By Leroy Mthulisi Ndlovu
Birth. The saddest fucking moment of my life. I wept and the world rejoiced. Born silent as I would remain throughout life, I was forced into lament by the rude hands of a masked doctor. Life and her violence; everyone was pleased by my grief. It signified health. Bloodier than a butcher’s hands I was wrapped in a cold sheet and placed in my mother’s waiting arms. It was an embrace I would share with her until the last day of her life. Over the next year and a half I would spend most of my time in this position, cradled in my mother’s loving arms, without a father to watch the scene with satisfaction.
My first memory is of my mother and me sitting at the centenary park fountain. We went there a lot when I was younger. It still held a special place in her heart, even after the betrayal. This was where it all began. Well, not really; for me it all began in the bushes further into the park, but the fountain was where they always rendezvoused after school. My mother was always candid about how I came into existence. In my youthful days she told me incessantly how my absent sire had promised her the world and the heavens above if she would just give him that one “tiny” thing. She had letters from him, all laced with some of the best poetry I ever read. I suppose that is where I got my own gift. His poems to her were beautiful. Some I have read many times; always confused by my mixed feelings of grief, adoration and hatred for this man who had somehow managed to be wonderful and evil at the same time.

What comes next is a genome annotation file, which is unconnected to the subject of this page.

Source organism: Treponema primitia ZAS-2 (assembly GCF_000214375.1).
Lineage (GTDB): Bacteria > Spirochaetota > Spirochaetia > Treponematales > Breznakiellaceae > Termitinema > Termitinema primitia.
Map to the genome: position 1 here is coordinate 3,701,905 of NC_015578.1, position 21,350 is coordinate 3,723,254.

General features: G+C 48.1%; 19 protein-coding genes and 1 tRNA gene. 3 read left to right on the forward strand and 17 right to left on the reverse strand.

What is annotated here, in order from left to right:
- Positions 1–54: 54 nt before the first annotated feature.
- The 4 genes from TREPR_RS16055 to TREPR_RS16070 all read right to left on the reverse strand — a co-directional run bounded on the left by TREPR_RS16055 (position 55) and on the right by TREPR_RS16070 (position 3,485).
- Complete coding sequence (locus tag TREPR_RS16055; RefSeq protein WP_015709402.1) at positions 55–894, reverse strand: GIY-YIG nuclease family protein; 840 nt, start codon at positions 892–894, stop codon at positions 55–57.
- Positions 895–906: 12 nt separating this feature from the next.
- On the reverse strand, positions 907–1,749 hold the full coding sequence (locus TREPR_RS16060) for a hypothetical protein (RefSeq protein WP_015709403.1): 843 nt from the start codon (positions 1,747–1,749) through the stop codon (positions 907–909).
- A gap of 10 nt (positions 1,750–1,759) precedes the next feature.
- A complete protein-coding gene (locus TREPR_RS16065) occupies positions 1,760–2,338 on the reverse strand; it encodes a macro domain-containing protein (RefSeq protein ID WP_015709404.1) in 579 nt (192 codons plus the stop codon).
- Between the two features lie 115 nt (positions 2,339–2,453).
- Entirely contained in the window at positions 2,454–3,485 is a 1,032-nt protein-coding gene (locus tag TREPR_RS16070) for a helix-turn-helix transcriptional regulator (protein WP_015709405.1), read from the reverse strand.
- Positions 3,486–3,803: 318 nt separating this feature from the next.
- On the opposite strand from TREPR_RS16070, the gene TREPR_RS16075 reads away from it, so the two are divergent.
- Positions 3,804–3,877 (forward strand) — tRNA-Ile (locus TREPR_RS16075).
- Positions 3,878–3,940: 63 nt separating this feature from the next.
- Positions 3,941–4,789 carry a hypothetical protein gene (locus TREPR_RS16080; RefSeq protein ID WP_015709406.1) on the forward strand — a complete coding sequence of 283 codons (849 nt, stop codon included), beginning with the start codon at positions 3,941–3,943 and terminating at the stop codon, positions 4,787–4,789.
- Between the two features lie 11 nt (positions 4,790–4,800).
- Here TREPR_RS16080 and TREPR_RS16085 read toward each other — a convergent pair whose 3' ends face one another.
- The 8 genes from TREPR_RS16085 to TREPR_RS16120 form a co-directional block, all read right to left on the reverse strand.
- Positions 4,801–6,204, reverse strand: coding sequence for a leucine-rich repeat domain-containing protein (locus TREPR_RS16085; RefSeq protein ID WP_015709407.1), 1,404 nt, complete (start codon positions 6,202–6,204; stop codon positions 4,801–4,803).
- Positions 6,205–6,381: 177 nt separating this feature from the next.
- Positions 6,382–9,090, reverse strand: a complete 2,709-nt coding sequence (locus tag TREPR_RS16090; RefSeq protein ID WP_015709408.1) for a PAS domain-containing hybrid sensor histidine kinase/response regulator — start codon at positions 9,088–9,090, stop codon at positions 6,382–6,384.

My mother, blinded by love had fallen for it. That brilliant poet had deflowered her in a secluded part of the park under the moon’s satisfied smirk. When she told him she was pregnant he had beaten David Copperfield at his own game. Never to be seen or heard from again. The bastard. At times I blame mother for her stupidity, but if this event had not occurred I would not be here typing these words. And who can blame a young maiden for wanting to please her first love, the love of her life? All my life I never saw or heard about my mother being with another man. It was such a shame, watching her hold the torch for a man she would never see again.
Love. It makes people do the most stupid things. In high school my best friend, Patrick, wrote an eight page letter to his ex-girlfriend. They’d had their ups and downs for a while. Patrick said he’d decided that the relationship had run its course. He loved her more than anything else in the world, even I could see that, but he felt that their destinies were on diverging paths. The letter served to impart his thoughts to her, because half the world could tell that she loved him just as much as he loved her. He wanted her to know that he would always love her, even if they could never share the warmth of each other’s embrace again.